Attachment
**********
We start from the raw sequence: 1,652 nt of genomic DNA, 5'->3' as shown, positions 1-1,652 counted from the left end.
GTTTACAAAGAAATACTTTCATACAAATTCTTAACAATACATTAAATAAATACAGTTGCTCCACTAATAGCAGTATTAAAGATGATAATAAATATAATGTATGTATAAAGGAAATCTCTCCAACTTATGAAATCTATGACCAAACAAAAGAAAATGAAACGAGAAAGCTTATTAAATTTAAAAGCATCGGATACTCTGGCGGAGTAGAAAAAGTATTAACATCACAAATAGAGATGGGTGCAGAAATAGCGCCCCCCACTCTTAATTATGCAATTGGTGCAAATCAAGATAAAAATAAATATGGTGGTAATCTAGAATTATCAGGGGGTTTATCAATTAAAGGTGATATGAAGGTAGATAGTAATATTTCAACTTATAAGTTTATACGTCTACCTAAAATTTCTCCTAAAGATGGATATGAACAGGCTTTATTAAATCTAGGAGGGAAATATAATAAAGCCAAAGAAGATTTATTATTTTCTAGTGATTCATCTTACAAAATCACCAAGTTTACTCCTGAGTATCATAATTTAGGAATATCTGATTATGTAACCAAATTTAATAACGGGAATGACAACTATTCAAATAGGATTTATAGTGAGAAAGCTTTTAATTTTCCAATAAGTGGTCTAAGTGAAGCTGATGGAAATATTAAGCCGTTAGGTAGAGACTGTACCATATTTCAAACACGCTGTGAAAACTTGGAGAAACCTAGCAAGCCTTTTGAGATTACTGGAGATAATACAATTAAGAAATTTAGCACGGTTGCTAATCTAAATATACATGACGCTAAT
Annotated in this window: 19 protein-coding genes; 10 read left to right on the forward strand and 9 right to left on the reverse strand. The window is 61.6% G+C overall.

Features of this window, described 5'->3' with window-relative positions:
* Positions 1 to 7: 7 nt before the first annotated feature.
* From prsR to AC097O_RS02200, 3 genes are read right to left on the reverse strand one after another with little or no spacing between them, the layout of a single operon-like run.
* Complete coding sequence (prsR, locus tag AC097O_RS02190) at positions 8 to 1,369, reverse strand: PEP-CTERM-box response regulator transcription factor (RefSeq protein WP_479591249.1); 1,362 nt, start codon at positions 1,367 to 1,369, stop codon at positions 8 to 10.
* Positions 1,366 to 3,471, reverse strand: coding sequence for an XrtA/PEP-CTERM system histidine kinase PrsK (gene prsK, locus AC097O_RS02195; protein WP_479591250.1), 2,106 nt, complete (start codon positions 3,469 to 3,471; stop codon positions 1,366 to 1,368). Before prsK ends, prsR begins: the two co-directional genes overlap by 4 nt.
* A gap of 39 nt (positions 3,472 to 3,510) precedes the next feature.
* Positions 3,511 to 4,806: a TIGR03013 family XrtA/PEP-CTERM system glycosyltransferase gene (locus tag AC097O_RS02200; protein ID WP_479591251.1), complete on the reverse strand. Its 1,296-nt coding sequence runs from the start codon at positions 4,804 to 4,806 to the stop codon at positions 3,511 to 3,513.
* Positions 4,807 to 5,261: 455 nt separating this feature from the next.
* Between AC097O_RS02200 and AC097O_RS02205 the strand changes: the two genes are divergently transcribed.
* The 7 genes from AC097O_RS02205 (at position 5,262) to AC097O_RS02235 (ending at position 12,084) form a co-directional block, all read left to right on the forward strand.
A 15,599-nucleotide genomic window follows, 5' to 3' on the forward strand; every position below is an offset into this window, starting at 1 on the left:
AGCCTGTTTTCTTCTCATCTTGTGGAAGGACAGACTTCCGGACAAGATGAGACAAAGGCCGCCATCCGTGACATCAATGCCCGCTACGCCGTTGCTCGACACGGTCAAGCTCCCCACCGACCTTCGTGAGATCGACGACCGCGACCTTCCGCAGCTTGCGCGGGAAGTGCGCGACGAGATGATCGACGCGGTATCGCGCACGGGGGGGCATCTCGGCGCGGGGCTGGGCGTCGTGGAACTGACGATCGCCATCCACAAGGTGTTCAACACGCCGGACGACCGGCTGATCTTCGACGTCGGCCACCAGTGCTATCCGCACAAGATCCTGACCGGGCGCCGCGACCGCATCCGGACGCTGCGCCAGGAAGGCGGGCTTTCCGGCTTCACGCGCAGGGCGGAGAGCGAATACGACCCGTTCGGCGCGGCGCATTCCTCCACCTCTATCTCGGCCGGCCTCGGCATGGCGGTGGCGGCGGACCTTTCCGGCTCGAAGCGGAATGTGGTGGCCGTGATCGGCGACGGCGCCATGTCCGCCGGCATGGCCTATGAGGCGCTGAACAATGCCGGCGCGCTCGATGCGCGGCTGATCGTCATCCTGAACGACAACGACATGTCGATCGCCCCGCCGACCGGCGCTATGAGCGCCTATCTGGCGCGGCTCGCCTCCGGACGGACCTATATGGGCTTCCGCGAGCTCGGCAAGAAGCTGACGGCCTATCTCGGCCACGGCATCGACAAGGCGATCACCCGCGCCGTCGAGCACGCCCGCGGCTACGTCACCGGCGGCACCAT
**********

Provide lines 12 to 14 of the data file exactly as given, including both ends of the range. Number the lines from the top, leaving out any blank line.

* Between AC097O_RS02200 and AC097O_RS02205 the strand changes: the two genes are divergently transcribed.
* The 7 genes from AC097O_RS02205 (at position 5,262) to AC097O_RS02235 (ending at position 12,084) form a co-directional block, all read left to right on the forward strand.
A 15,599-nucleotide genomic window follows, 5' to 3' on the forward strand; every position below is an offset into this window, starting at 1 on the left: